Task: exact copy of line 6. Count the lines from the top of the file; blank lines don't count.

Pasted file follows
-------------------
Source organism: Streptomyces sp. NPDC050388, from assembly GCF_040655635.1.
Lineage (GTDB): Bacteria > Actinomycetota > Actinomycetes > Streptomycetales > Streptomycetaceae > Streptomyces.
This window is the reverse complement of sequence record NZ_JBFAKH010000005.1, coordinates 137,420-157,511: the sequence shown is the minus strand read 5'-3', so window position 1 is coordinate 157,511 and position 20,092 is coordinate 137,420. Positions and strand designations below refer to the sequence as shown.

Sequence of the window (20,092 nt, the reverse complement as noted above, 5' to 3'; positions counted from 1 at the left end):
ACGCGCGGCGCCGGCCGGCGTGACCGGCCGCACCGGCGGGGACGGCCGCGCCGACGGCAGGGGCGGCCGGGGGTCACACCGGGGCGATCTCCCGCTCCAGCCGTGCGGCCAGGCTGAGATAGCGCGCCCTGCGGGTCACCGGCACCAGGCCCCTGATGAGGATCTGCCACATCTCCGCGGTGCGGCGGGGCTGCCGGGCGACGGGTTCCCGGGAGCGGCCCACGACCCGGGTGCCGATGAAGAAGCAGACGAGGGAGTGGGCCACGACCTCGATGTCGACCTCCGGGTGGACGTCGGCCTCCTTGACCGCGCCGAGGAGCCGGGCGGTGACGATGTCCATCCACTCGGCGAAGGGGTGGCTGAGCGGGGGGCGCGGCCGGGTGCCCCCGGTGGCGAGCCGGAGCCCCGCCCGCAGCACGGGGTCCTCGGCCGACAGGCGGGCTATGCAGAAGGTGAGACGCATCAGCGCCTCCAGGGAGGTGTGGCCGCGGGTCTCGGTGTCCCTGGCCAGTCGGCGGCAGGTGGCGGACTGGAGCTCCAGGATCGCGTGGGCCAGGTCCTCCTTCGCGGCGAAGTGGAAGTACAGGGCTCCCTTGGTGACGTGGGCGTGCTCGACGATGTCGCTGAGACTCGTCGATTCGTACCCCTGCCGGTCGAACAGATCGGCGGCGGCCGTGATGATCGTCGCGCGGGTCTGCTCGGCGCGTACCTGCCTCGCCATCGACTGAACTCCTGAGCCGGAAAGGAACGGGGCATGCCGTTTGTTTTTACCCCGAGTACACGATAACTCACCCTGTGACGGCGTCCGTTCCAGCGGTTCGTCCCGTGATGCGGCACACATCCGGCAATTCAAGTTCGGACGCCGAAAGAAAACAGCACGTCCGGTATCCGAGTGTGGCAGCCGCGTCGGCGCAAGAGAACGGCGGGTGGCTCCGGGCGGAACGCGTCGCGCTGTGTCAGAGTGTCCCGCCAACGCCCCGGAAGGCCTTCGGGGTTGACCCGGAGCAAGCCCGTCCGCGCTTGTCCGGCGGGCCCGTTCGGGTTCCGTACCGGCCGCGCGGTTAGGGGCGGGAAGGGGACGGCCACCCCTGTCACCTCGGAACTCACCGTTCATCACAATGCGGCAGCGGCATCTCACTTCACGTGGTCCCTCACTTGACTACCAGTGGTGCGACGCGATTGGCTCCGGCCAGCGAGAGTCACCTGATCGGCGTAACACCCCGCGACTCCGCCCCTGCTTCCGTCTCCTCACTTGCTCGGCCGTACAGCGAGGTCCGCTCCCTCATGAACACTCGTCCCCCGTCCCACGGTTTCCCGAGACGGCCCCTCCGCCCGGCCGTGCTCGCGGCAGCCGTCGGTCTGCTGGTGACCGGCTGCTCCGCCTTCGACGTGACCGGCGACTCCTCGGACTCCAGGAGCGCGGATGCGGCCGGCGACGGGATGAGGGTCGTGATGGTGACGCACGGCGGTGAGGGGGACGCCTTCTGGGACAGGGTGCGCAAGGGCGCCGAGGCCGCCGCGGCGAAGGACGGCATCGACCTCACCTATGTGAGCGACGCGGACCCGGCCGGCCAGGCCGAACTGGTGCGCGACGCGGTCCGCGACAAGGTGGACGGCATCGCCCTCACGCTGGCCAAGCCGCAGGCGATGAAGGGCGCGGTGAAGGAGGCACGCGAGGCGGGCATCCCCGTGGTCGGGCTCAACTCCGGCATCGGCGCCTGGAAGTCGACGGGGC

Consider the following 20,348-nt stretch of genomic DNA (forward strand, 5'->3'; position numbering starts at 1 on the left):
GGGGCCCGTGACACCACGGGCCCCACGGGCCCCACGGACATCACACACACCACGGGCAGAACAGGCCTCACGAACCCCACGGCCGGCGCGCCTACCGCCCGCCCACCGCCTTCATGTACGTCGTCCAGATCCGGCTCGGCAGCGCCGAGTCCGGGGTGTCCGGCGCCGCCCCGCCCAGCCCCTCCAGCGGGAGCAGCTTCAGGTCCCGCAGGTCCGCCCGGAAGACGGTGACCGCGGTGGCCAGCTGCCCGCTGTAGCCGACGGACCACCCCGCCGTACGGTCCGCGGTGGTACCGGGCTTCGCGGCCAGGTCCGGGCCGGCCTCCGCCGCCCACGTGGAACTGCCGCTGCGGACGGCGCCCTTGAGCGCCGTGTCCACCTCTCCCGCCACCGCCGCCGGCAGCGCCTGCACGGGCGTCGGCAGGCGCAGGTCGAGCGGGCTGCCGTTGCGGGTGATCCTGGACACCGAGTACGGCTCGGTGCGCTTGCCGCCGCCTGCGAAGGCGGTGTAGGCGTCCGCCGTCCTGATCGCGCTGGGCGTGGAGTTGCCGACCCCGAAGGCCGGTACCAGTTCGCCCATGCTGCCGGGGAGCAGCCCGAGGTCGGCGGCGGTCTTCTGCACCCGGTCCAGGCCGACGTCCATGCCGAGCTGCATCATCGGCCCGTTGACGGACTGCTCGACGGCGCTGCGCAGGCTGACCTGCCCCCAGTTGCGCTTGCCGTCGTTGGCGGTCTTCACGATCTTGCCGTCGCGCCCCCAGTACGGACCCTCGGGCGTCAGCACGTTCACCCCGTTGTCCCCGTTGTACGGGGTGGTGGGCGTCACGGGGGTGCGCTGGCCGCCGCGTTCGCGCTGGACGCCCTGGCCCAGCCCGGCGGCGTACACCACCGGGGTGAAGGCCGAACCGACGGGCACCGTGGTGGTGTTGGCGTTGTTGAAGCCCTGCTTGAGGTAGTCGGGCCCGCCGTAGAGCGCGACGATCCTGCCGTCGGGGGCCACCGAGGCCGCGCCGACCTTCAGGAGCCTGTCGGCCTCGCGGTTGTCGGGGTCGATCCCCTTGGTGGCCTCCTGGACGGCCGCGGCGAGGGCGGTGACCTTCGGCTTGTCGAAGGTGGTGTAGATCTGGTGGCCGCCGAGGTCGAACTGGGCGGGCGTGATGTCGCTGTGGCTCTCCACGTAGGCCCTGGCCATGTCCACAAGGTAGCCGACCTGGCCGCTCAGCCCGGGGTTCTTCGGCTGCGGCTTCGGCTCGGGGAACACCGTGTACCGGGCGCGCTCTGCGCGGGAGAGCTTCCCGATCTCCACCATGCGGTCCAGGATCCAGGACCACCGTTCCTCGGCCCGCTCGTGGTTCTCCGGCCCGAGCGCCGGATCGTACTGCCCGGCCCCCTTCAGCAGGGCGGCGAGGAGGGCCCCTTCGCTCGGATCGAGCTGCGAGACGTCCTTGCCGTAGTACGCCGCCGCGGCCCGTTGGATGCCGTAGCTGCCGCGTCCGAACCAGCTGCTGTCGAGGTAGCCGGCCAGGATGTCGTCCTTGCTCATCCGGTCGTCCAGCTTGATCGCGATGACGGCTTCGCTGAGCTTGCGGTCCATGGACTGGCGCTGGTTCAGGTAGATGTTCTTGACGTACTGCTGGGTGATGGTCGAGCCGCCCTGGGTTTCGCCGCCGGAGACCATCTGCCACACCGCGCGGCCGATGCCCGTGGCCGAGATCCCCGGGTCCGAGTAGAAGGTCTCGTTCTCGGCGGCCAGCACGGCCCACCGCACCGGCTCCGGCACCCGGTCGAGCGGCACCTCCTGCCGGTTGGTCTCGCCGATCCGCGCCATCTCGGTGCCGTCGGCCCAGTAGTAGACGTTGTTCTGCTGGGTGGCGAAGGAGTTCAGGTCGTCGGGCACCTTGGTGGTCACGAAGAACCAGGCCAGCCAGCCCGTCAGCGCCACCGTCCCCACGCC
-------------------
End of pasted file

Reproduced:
Consider the following 20,348-nt stretch of genomic DNA (forward strand, 5'->3'; position numbering starts at 1 on the left):